2 “’Nones’ on the Rise: One-in-Five Adults Have No Religious Affiliation,” Pew Research Center, The Pew Forum on Religion & Public Life, October, 9, 2012 www.pewforum.org/uploadedFiles/Topics/Religious_Affiliation/Unaffiliated/NonesOnTheRise-full.pdf                                                                        

Center for Inquiry–Portland is a community of secular humanists working to foster a secular society based on science, reason, freedom of inquiry, and humanist values. More information can be found at www.centerforinquiry.net/portland or www.meetup.com/cfi-portland.

Humanists of Greater Portland is a nonprofit organization and recipient of the 2008 American Humanist Association Chapter of the Year award. HGP welcomes you. Visit portlandhumanists.org.

My Darwin talk at OHSU, April 4th

Guest Lecture

Perhaps I should let folks here know that I will be giving a talk at the Oregon Health & Sciences University here in Portland on Wednesday, April 4th, at 12:30pm in the Old Library Auditorium. It will be for a reception to the small exhibit now on display in the OHSU Library, Rewriting the Book of Nature (see my post here).

Darwin Exhibit

My talk will be “Charles Darwin: Myth vs. History,” an overview of myths about Darwin and corrections of them. I will talk about both what I think are unintentionally created myths (events or characteristics that find their way into popular history, science textbooks, etc.) and those that are indeed intentional, and meant to smeer the reputation of a historical character (mainly, creationist misuse of history).

Reception at 12:00, my talk at 12:30, free and open to the public!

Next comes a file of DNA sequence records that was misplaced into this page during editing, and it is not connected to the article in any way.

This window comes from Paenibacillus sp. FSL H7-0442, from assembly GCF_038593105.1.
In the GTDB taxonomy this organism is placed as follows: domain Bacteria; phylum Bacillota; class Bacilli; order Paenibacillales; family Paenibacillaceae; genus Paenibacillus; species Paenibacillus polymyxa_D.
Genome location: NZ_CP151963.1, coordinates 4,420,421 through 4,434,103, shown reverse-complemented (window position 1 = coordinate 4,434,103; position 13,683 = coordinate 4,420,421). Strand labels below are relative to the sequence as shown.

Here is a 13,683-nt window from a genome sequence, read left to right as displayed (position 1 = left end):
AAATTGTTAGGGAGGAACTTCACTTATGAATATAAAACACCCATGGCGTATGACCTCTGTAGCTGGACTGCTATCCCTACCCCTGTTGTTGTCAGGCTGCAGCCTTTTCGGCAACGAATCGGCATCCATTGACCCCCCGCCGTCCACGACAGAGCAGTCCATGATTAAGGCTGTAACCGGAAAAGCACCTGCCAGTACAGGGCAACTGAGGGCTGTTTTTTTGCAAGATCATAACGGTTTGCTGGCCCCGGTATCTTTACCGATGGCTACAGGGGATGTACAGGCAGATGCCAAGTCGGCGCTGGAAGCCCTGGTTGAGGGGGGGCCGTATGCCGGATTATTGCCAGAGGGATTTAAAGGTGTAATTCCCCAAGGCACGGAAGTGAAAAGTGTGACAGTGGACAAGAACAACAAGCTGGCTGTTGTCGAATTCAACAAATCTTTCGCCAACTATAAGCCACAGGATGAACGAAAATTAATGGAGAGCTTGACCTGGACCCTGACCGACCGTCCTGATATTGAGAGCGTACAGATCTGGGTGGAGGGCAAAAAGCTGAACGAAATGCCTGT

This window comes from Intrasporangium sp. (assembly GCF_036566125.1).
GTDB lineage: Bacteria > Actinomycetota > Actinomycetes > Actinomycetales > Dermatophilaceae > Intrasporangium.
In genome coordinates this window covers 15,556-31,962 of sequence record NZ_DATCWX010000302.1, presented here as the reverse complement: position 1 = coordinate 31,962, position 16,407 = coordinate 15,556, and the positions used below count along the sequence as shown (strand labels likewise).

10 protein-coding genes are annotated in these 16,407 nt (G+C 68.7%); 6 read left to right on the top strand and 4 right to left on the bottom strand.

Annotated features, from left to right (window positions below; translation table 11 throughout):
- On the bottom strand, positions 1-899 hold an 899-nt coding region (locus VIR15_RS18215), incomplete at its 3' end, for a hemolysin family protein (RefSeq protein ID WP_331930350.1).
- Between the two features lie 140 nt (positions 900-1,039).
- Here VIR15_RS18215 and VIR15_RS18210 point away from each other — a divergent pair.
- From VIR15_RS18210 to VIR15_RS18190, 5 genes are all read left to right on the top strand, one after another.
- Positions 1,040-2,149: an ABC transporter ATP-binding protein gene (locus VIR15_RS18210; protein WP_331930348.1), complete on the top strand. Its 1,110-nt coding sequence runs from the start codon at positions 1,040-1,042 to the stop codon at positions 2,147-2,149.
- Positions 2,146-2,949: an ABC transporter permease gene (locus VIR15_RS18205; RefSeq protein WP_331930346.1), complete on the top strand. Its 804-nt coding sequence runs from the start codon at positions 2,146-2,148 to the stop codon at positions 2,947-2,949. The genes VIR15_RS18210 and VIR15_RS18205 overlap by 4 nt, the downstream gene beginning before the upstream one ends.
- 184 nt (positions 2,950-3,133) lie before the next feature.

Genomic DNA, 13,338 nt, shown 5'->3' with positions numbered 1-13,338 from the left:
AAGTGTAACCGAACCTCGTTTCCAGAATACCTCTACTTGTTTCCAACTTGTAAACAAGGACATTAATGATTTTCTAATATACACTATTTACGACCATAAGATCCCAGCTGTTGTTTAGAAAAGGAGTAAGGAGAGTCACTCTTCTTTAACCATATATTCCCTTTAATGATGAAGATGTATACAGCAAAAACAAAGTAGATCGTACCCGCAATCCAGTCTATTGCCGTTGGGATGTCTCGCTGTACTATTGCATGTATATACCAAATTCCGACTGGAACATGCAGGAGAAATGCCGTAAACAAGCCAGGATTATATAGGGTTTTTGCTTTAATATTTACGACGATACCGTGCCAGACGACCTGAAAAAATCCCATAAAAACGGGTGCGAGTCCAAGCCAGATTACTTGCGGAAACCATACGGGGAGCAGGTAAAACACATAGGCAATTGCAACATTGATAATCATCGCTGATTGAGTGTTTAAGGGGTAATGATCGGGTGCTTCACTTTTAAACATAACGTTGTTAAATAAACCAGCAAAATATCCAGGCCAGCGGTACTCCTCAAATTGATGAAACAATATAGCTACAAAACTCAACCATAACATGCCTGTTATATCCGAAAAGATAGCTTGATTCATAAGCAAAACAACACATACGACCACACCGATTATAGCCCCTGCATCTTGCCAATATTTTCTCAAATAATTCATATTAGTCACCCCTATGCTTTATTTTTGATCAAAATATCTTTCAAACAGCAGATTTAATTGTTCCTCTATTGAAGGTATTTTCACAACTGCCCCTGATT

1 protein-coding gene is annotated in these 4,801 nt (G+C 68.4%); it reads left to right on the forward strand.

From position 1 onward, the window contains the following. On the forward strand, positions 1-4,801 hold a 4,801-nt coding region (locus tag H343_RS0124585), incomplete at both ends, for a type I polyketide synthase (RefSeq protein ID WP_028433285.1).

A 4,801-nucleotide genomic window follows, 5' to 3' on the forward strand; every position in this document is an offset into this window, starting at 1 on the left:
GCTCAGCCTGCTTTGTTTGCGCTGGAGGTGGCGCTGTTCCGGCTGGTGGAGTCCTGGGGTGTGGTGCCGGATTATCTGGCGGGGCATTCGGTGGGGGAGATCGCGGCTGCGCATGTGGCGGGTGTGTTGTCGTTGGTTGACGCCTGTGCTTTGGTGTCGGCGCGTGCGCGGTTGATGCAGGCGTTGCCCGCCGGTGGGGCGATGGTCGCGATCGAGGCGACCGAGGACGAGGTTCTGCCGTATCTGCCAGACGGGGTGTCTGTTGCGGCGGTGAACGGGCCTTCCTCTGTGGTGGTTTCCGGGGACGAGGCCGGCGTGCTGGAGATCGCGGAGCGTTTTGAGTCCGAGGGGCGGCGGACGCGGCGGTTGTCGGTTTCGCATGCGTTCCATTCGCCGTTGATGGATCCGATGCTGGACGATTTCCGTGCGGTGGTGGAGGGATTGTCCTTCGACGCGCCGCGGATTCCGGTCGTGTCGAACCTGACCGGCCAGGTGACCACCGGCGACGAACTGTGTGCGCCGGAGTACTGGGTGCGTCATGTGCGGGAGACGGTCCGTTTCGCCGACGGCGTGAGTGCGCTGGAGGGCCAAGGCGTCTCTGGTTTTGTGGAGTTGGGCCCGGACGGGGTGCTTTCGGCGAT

“Rewriting the Book of Nature” Darwin exhibit at OHSU Library

The National Library of Medicine’s small panel exhibit about Darwin is now open at the library of the Oregon Health & Sciences University, here in Portland, until April 21st. Four panels of images and text constitute Rewriting the Book of Nature: Charles Darwin and the Rise of Evolutionary Theory (brochure). Patrick and I went up to OHSU on Tuesday to take a look, but also to meet with the archivist there to discuss a talk I am going to give on April 4th at a noon reception for the exhibit – my first invited talk! I’ll share more details later about the talk, but for now here are pictures of the exhibit:

"Rewriting the Book of Nature" (Darwin exhibit) at OHSU Library

"Rewriting the Book of Nature" (Darwin exhibit) at OHSU Library

"Rewriting the Book of Nature" (Darwin exhibit) at OHSU Library

"Rewriting the Book of Nature" (Darwin exhibit) at OHSU Library

"Rewriting the Book of Nature" (Darwin exhibit) at OHSU Library

"Rewriting the Book of Nature" (Darwin exhibit) at OHSU Library

"Rewriting the Book of Nature" (Darwin exhibit) at OHSU Library

"Rewriting the Book of Nature" (Darwin exhibit) at OHSU Library

"Rewriting the Book of Nature" (Darwin exhibit) at OHSU Library

"Rewriting the Book of Nature" (Darwin exhibit) at OHSU Library

"Rewriting the Book of Nature" (Darwin exhibit) at OHSU Library

"Rewriting the Book of Nature" (Darwin exhibit) at OHSU Library

"Rewriting the Book of Nature" (Darwin exhibit) at OHSU Library

Secular Parenting Seminar with Dale McGowan in Portland, April 21st